Cicero once said “If you have a garden and a library, you have everything you need”. The term ‘paradise’ itself derives from the Persian words for a walled garden, so somebody must be doing something right at ‘Podem’, where they refuse to accept that somebody born with mental challenges, or disabilities if you prefer, cannot function and have a productive life in society.
Eduterra is a Valencian NGO that is planting the seeds of a project that is actively enabling people like Bernardo, Luis, Alex, José, Pablo, Oscar, Francisco and the two Andrés to become gardeners.
The project, whose final aim is that these young people will be able to achieve at least a degree of autonomy and a job, which will enable them to function in the working world despite the mental and intellectual challenges that they were born with, began in October 2013.
Although intended as a three year course the organisers of the project, chiefly the on site coordinators Manu and Jorge, have created a series of modules so that each trainee can advance and achieve partial qualifications at his own pace, qualifications which are recognised in all the countries of the European Union.
If it proves impossible to find companies willing to take on these young men, another option would be for Eduterra to set up its own business structures in order to provide jobs and sources of income.
Manu is Manuel Medina, who explained the project and hosted a visit to the site by Valencia International. A biology graduate, Manu has plenty of experience in education, having been both a student and a teacher at the La Salle school in Alcoy. Jorge Moreno Jorge has a degree as a social integrator as well as being an electrician.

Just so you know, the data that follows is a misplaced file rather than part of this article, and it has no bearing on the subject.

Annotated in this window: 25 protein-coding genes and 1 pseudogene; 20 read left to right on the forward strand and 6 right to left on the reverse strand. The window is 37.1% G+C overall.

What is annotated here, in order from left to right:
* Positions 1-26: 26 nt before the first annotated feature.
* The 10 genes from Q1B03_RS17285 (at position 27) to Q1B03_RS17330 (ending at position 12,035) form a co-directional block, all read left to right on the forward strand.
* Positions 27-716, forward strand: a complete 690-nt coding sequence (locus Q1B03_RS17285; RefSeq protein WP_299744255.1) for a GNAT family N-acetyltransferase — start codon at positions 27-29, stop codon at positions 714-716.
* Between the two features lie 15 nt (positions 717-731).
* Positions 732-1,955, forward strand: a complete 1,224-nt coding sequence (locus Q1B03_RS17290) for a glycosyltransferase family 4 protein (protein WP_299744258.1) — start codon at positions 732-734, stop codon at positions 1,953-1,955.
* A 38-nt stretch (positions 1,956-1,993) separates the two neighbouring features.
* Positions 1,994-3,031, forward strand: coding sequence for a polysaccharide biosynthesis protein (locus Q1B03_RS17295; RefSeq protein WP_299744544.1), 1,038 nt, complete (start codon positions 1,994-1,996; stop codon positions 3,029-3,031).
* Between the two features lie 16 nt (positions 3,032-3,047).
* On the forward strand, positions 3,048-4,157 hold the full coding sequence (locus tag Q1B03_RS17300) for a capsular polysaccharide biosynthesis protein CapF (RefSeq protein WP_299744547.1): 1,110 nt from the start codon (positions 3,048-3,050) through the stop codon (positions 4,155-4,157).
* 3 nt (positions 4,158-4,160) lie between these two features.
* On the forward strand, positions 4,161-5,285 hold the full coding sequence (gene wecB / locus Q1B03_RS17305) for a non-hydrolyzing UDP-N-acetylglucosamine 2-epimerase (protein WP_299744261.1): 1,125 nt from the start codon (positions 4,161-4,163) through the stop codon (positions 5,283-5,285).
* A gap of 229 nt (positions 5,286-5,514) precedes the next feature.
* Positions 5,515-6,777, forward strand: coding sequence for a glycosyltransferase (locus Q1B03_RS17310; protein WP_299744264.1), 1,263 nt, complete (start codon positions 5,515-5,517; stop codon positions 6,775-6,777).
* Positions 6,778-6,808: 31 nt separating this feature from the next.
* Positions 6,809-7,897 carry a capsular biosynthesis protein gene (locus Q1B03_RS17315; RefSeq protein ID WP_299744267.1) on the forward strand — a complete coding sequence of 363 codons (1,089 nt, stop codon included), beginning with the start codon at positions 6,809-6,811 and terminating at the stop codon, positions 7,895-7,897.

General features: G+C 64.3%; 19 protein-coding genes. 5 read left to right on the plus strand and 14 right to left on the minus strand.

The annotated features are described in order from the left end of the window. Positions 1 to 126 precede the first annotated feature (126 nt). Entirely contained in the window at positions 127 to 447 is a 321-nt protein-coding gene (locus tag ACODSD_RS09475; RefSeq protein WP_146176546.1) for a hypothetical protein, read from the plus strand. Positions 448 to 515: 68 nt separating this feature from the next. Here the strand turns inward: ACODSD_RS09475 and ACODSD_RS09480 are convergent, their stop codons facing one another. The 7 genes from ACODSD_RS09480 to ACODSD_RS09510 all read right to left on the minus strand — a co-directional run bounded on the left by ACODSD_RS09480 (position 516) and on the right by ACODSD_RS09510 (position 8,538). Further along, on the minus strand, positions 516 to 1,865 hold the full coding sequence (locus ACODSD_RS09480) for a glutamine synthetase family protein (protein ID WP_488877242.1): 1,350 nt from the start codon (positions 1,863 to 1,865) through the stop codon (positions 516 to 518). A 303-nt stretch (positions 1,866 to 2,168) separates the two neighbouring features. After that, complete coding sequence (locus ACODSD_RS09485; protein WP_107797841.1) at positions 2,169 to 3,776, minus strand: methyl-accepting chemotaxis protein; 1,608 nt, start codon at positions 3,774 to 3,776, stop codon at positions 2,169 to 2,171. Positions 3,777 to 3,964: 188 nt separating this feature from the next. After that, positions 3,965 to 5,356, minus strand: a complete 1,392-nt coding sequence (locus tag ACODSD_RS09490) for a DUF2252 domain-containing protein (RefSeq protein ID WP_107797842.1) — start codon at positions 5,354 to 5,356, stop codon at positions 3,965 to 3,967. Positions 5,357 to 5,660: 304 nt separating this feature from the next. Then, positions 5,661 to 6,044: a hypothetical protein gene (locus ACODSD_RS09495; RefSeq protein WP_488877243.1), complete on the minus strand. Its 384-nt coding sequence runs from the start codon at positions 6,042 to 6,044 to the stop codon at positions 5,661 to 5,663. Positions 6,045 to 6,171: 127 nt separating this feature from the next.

Podem forms part of Eduterra and is an organization that helps disabled people learn how to become more independent.
Together they and a group of ten other dedicated professionals from Podem run a residence in Olocau, where most of the trainee gardeners live under the supervision of their helpers.
These trainee gardeners have to deal with a number of challenges, with different degrees of mental disability, and in one case additional difficulties such as deafness.
At a time when social programmes are being dramatically cut back, resources and funding are inevitably serious problems for such projects.
Fortunately for Bernardo, Luis, Alex, José, Pablo, Oscar, Francisco and the two Andrés, Valencian businesswoman Teresa Puchades of the property company Avanza Urbana, has been active in obtaining the support of organisations such as the Valencian construction federation FEVEC, on whose premises the project is being undertaken, and where a wasteland is being turned into a fully functioning garden, which even if it isn’t paradise, is at least a step in that direction.
The training centre is an area of what is fast becoming an attracive garden on an urban plot surrounding the training centre of FEVEC in Calle Arzobispo Fabián y Fuero. Here the land is mapped out in sections, each of which becomes a mini project with a series of tasks which the trainees not only have to undertake, but also to plan and organise so that they function as a team and learn to face challenges, organising their own time and efforts.
The plans include growing herb gardens, laying paths, weeding and pruning and the regeneration of the land, as well as installing efficient watering systems.
Other plans in the pipeline include an external nursery, to grow their own plants and trees and a greenhouse.
The project is not only about gardening, which is in itself a way towards the trainees learning to become more autonomous in a wide range of areas of personal development; they also get out and about, for example participating as volunteers in a project to clean up the Turia Natural Park, collaborating in the regeneration and repopulation of local flora.